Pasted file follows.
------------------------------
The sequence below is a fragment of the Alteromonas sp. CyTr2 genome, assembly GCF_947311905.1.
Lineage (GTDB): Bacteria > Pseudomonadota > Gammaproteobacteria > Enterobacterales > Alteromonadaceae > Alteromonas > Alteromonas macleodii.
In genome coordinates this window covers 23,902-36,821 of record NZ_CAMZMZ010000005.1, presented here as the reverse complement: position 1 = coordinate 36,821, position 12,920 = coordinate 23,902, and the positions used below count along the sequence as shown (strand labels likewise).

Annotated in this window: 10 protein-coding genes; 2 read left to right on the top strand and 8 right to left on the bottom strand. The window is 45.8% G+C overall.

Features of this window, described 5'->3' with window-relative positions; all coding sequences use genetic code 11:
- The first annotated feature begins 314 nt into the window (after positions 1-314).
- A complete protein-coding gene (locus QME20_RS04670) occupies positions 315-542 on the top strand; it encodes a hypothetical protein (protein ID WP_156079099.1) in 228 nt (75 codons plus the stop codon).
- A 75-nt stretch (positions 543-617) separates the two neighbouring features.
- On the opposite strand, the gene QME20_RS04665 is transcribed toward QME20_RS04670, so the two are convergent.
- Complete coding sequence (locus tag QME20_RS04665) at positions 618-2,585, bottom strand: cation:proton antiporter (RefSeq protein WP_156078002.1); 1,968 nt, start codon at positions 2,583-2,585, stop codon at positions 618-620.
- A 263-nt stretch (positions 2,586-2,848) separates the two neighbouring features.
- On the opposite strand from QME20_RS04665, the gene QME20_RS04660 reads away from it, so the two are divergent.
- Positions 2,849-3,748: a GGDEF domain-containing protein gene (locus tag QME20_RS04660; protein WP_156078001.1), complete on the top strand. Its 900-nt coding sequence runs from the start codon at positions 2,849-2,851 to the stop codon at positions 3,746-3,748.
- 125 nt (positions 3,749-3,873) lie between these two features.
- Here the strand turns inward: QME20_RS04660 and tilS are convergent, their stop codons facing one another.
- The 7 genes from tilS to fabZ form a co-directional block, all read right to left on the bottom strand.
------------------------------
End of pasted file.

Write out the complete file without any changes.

The sequence below is a fragment of the Alteromonas sp. CyTr2 genome, assembly GCF_947311905.1.
Lineage (GTDB): Bacteria > Pseudomonadota > Gammaproteobacteria > Enterobacterales > Alteromonadaceae > Alteromonas > Alteromonas macleodii.
In genome coordinates this window covers 23,902-36,821 of record NZ_CAMZMZ010000005.1, presented here as the reverse complement: position 1 = coordinate 36,821, position 12,920 = coordinate 23,902, and the positions used below count along the sequence as shown (strand labels likewise).

Annotated in this window: 10 protein-coding genes; 2 read left to right on the top strand and 8 right to left on the bottom strand. The window is 45.8% G+C overall.

Features of this window, described 5'->3' with window-relative positions; all coding sequences use genetic code 11:
- The first annotated feature begins 314 nt into the window (after positions 1-314).
- A complete protein-coding gene (locus QME20_RS04670) occupies positions 315-542 on the top strand; it encodes a hypothetical protein (protein ID WP_156079099.1) in 228 nt (75 codons plus the stop codon).
- A 75-nt stretch (positions 543-617) separates the two neighbouring features.
- On the opposite strand, the gene QME20_RS04665 is transcribed toward QME20_RS04670, so the two are convergent.
- Complete coding sequence (locus tag QME20_RS04665) at positions 618-2,585, bottom strand: cation:proton antiporter (RefSeq protein WP_156078002.1); 1,968 nt, start codon at positions 2,583-2,585, stop codon at positions 618-620.
- A 263-nt stretch (positions 2,586-2,848) separates the two neighbouring features.
- On the opposite strand from QME20_RS04665, the gene QME20_RS04660 reads away from it, so the two are divergent.
- Positions 2,849-3,748: a GGDEF domain-containing protein gene (locus tag QME20_RS04660; protein WP_156078001.1), complete on the top strand. Its 900-nt coding sequence runs from the start codon at positions 2,849-2,851 to the stop codon at positions 3,746-3,748.
- 125 nt (positions 3,749-3,873) lie between these two features.
- Here the strand turns inward: QME20_RS04660 and tilS are convergent, their stop codons facing one another.
- The 7 genes from tilS to fabZ form a co-directional block, all read right to left on the bottom strand.